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This Podcast Will Put You to Sleep. And That’s a Good Thing.

Every 'Sleep With Me,' listener has a story. They started listening to the podcast after years of debilitating insomnia, or days spent in a hospital bed. Or, in my case, hours into an attempt at wrestling myself asleep while curled atop a dingy yoga mat in friend’s apartment one swampy Manhattan eve.

Very few people can make it to the end of an episode, and that’s exactly host Drew 'Scooter' Ackerman’s intention. Part bizarro bedtime story, and part guided meditation, 'Sleep With Me' is, in the words of it’s own tagline, “The podcast that puts you to sleep.” And it works.

Part of its charm is the meandering style of storytelling that Ackerman uses to lull droves of overworked minds to sleep by way of their headphones. “I’m just prone to tangents and being overly curious,” Ackerman told Civilized. “I was always good at telling stories. It was never super engaging, it was always, like, a laying around the park thing.” Using both his relaxed-yet-amusing narrative style and languid, jovial voice, Ackerman’s podcast is a sleep cocktail that knocks you out cold, and lets you wake up sans NyQuil fog.

Part of the magic of “Sleep With Me,” is that it unplugs the treadmill of thoughts that cycle through an anxious mind. Tuck yourself in with a fresh episode, and all those worries about bank statements, inboxes, and unchecked to-dos evaporate while Ackerman muses on lentils or what it’s like to be a grain of sand.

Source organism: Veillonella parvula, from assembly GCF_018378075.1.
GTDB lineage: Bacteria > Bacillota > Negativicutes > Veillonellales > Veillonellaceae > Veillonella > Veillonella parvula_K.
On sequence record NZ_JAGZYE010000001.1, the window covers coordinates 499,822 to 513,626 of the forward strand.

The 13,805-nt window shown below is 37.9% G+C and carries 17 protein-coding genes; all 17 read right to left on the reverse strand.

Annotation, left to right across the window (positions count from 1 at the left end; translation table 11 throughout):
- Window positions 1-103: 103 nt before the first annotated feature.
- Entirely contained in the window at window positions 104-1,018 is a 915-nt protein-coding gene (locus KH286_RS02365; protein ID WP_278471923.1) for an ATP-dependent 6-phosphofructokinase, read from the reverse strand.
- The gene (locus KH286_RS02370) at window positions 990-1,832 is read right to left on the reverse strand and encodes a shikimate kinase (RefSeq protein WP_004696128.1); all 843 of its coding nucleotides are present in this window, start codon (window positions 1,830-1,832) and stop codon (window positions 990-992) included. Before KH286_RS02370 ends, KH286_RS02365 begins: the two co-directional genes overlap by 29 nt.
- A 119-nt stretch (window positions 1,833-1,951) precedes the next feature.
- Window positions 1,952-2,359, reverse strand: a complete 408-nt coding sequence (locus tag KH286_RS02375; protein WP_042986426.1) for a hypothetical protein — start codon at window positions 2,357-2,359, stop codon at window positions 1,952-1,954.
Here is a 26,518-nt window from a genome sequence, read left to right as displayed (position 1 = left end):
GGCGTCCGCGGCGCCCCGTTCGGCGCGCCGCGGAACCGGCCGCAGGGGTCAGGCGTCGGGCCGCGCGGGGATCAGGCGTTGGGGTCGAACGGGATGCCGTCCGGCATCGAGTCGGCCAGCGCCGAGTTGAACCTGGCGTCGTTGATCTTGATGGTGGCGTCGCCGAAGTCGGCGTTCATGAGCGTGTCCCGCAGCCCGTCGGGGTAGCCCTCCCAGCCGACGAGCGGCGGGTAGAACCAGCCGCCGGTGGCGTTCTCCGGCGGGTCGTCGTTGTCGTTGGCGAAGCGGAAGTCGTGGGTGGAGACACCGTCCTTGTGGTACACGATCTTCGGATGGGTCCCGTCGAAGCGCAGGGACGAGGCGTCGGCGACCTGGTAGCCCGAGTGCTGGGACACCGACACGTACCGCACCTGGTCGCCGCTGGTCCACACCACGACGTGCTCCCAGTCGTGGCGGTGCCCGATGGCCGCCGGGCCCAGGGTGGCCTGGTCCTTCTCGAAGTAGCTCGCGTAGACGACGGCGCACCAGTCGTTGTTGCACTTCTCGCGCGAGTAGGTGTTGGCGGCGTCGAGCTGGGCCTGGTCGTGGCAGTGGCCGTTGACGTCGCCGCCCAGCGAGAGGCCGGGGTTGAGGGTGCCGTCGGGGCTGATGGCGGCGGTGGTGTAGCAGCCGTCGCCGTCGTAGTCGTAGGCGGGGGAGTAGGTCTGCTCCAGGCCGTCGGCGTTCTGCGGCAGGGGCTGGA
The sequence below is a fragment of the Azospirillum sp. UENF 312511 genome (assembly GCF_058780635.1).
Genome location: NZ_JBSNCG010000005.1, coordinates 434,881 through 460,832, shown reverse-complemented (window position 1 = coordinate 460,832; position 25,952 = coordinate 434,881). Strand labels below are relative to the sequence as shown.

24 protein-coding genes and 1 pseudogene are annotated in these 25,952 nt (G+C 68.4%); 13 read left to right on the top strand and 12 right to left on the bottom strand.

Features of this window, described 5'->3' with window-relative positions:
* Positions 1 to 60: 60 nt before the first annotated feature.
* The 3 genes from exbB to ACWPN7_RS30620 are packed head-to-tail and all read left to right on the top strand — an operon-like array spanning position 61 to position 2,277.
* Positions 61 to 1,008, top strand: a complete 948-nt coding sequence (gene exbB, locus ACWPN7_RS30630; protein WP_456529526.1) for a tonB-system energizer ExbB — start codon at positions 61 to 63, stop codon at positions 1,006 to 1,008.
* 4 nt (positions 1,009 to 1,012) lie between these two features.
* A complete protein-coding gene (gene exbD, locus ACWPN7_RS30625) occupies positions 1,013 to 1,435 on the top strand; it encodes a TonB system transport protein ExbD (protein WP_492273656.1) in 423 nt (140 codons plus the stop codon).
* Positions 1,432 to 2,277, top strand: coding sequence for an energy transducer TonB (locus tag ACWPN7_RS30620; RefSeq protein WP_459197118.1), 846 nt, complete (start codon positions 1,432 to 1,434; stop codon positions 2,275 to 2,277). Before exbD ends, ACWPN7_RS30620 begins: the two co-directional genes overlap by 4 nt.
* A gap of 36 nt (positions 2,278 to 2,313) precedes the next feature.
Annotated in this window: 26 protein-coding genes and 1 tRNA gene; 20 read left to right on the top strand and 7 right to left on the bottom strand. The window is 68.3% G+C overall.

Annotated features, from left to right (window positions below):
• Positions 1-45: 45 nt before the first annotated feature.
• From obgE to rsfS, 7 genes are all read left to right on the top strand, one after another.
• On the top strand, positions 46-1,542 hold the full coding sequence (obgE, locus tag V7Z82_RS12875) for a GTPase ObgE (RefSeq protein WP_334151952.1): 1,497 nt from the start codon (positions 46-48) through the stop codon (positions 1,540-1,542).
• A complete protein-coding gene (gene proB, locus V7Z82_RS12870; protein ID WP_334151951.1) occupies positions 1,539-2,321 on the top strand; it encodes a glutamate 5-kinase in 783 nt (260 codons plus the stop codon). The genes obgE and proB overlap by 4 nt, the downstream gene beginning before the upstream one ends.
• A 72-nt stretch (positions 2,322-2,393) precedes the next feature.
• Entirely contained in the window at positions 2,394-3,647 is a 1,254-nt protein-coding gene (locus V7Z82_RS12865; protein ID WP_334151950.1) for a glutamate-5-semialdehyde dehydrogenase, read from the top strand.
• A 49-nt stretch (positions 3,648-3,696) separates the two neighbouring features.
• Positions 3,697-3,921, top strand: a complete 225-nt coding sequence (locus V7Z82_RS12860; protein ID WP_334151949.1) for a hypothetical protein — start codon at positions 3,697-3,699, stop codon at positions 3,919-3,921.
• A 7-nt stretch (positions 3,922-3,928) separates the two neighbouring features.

“The line that I’m trying to walk, is not to be too interesting, but not be so boring that people will start thinking again,” he explained.

On iTunes, and in the show’s popular Facebook group, listeners often recount using the show to help overcome the sleepless nights of early sobriety or chronic pain. They are uniformly grateful to 'Scoots' for guiding them peacefully into, as he calls it, “the deep, dark night.”


Ackerman wasn’t always the Mayor of the Land of Nod.

“I couldn’t sleep when I was in grammar school," he said. "I had dyslexia, but I didn’t get diagnosed for it. Right around 5th grade, I started to see school as a very ‘Me versus them’ situation. I would spend every night worrying about it.”

Even at an early age, struggles with sleeplessness left Ackerman feeling alone with his anxiety. “My parents would be like, ‘Why don’t you just think about something nice,’ and I’d be like ‘I can’t think about something nice!.’ It was good intentioned, but it in trying to help me, they made me feel more isolated.”

Then, in 6th grade, a classmate told Ackerman about Dr. Demento's radio comedy show, and he began listening to it on Sunday nights. “It never put me to sleep, but it made me forget. Just listening to these jokes, or whatever, made me totally forget the pain of not being able to sleep. I never forgot those two things: the pain of not being able to sleep, and the escape that the radio offered me. I think that’s really where the podcast came from.”